Fomenting Hate Divides Us — and Divided, We Are Weak

“From now on, five in one household will be divided, three against two and two against three.” (Luke 12:52)

I was chatting with a Millennial the other day. Millennials, if you haven’t noticed, are popular in corporatized America. This group of people — loosely defined as being born between the 1980s and the early 2000s, eclipses the Baby Boomers (born between 1946 and 1964), because we’re getting older now, and not spending as lavishly.

Incandescence inspirational original oil painting by Steve Henderson

A good fence requires individual fence posts, standing tall together. Incandescence, original oil painting by Steve Henderson, sold

Boomers are also being dropped by corporate America because some of us, after learning about life during our impressionable years through the Andy Griffith Show, The Partridge Family, and One Day at a Time, have started to realize that what we see on TV and movies is . . . make believe, and life doesn’t resemble, at all, the perception-shaping world of Hollywood. Slowly, incrementally, but doggedly, we’re waking up.

Some of us, that is. Many remain asleep, content in thinking that things are fine, because the pension check arrived on time (Millennials — don’t hold out any hope, unless you secure a government job with benefits), and life is just like it was during Leave It to Beaver days. If the Millennials can’t get a decent paying job, it’s because they’re lazy, and they wear inappropriate clothes, and they talk back to adults in a manner that we Boomers, raised by members of the Greatest Generation (those who survived World War II and are glorified in cinema) would never have dared.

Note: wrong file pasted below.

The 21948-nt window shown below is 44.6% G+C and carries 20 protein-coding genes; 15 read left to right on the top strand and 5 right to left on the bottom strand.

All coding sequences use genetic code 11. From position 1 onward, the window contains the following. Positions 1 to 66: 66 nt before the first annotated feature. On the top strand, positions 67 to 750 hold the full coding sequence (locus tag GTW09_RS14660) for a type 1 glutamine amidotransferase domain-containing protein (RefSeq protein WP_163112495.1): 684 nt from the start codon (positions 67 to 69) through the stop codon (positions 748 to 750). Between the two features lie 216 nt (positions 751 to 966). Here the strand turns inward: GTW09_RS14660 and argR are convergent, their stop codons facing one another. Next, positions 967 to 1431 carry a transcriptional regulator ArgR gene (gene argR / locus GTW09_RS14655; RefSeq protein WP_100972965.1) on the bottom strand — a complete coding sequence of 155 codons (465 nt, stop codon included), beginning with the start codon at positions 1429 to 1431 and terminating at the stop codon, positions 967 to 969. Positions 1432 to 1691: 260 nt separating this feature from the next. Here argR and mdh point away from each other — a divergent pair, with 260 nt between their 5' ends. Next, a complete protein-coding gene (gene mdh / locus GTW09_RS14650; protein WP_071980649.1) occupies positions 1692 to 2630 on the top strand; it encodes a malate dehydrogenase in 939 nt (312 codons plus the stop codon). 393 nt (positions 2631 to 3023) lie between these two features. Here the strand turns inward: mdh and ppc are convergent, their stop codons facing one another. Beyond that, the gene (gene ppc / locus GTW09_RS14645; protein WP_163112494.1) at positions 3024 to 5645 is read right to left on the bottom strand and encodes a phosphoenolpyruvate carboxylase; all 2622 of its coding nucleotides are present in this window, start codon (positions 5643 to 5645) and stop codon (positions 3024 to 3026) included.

It’s a generation gap, we say, but like all divisions — political, religious, gender, racial — it’s tenuous, and maintaining the distance, distrust, and tension requires a lot of work on the part of people who make it their place to shape the attitude of a nation. To keep up divisions requires emphasizing our differences — one of my favorite Facebook memes to hate is the one that says, “If I ever spoke to my dad the way kids do today, I would have been slapped across the room,” as if

1) being slapped across a room is a good thing

and

2) we had nothing to do with raising the kids of today,

but it’s remarkably effective in strengthening an existing Us vs. Them relationship, Us Older Ones (but we still look and dress young!) vs. Those Immature Shallow Things.

Divisions between people exist — and indeed, some should not be torn down. Embracing, enabling, and empowering evil people whose primary goal is to play god, control others, and grab a far bigger piece of pie than they could ever eat, is not wise, but we continue to genuflect before them.

When Jesus told His listeners, “Do you think that I have come to bring peace to the earth? No, I tell you, but rather division,” (Luke 12:51), He was not fomenting hatred based upon skin color, “lifestyle choices,” or even religious ablutions (all distractions), but stating that, when you take a stand for goodness, fairness, compassion for the weak, humility, and true justice, you engender the hatred of those who do not want, or value those things.

 

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About This Woman Writes

Carolyn Henderson is the marketing manager of Steve Henderson Fine Art. In addition to her This Woman Writes blog, Carolyn writes a regular art column for FineArtNews, an online newsletter for artists and art collectors.
This entry was posted in blogging, Christian, Daily Life, Faith, Family, mass media, News, Uncategorized and tagged , , , , , , , , . Bookmark the permalink.

One Response to Fomenting Hate Divides Us — and Divided, We Are Weak

  1. Pingback: The Comfort Zone Myth - Commonsense Christianity

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